The Corps of Engineers of the United States Army undertook that study. That part of the work involving the river from the British boundary, that is the Canadian boundary, to the Snake River was handled under the direction of the late Major John S. Butler. The results of his investigations were embodied in what is known as the “308 Report,” which settled the controversy over the source of water for the Project. This report was the basis upon which further and more complete investigations of the Grand Coulee Dam and Columbia Basin Project were made, and the result of that appropriation, that investigation, that report, is well known. The Dam was built and the Reclamation Project has now reached the stage where water will in 1952 be delivered to the arid lands of the great Columbia Basin Project.
A few names have been mentioned in this short article. It must be understood that the persons named are not the only ones who took an active part in the promotion of this great project. The number of those engaged in the work is [in the] thousands. It became a great community, county, state and Northwest Project and through the significant work of the people in the entire Northwest, the Project is no longer the dream of a few timid souls in Ephrata but it is a reality. For generations to come, it will be a monument to United Community Effort. It will be a memorial to those hardy individuals who braved the uncertainties and hardships of a pioneer existence to homestead this area at the turn of the century and pave the way for a new empire.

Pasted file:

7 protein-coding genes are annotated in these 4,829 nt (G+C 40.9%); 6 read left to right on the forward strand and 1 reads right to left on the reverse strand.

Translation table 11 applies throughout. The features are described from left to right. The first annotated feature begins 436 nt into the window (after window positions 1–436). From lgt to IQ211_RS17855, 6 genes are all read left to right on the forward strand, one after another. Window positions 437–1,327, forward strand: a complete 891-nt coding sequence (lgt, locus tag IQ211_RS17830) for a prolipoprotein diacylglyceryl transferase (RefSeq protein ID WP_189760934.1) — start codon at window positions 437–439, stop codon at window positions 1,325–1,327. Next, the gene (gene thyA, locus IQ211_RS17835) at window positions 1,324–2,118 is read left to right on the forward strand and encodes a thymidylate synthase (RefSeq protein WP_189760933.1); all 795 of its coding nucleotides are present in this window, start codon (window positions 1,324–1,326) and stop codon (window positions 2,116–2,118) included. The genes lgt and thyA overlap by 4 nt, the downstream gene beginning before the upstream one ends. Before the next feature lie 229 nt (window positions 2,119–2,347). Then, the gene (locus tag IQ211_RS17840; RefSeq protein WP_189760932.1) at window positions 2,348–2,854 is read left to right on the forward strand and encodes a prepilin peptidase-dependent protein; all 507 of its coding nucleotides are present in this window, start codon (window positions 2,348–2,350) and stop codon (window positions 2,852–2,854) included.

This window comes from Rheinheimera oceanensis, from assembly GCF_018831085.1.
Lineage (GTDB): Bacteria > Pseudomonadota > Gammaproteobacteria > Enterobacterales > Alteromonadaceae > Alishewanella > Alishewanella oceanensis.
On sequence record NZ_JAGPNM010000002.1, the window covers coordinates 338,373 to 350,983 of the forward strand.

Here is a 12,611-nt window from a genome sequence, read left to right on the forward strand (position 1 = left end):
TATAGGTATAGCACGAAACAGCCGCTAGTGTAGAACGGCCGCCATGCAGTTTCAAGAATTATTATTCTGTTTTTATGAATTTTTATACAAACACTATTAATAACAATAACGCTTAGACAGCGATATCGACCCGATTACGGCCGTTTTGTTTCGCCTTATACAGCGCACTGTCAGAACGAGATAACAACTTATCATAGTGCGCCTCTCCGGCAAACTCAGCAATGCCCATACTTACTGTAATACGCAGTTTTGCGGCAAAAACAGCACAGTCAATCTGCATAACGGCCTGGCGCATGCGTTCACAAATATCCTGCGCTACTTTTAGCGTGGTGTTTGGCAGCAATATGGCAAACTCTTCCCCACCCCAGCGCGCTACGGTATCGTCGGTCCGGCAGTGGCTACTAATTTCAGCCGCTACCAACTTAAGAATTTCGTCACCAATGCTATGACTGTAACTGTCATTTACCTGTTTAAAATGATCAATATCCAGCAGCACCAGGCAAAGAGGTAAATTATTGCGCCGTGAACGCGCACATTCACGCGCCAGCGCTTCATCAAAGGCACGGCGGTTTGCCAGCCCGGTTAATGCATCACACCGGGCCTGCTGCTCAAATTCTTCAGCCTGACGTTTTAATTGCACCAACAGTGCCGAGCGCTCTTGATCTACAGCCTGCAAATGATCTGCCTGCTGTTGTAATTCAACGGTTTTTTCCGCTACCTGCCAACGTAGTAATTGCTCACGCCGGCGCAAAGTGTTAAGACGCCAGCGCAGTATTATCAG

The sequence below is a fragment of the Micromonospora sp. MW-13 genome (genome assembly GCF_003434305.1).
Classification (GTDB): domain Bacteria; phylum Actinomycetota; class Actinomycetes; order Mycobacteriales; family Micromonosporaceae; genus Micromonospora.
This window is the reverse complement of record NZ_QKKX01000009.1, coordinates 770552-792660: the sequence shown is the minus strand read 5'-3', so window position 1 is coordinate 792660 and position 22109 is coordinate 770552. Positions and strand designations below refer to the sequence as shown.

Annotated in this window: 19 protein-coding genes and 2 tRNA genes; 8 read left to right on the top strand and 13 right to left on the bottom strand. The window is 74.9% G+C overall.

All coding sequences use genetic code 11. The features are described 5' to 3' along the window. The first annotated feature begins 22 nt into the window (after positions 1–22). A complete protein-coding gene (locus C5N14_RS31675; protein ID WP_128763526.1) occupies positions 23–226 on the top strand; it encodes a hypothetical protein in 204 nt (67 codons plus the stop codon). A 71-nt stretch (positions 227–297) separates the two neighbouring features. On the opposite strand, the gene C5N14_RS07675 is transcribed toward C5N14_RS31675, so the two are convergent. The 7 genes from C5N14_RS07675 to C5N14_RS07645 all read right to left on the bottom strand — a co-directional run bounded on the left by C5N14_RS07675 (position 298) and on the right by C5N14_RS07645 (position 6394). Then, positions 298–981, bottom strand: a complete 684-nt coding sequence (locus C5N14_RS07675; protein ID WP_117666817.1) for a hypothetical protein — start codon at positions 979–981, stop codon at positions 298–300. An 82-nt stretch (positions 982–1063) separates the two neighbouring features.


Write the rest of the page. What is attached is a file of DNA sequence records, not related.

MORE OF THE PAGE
Note: This article is part of Cultivating Washington, The History of Our State’s Food, Land, and People, which includes more agriculture-related content, vidoes, and curriculum.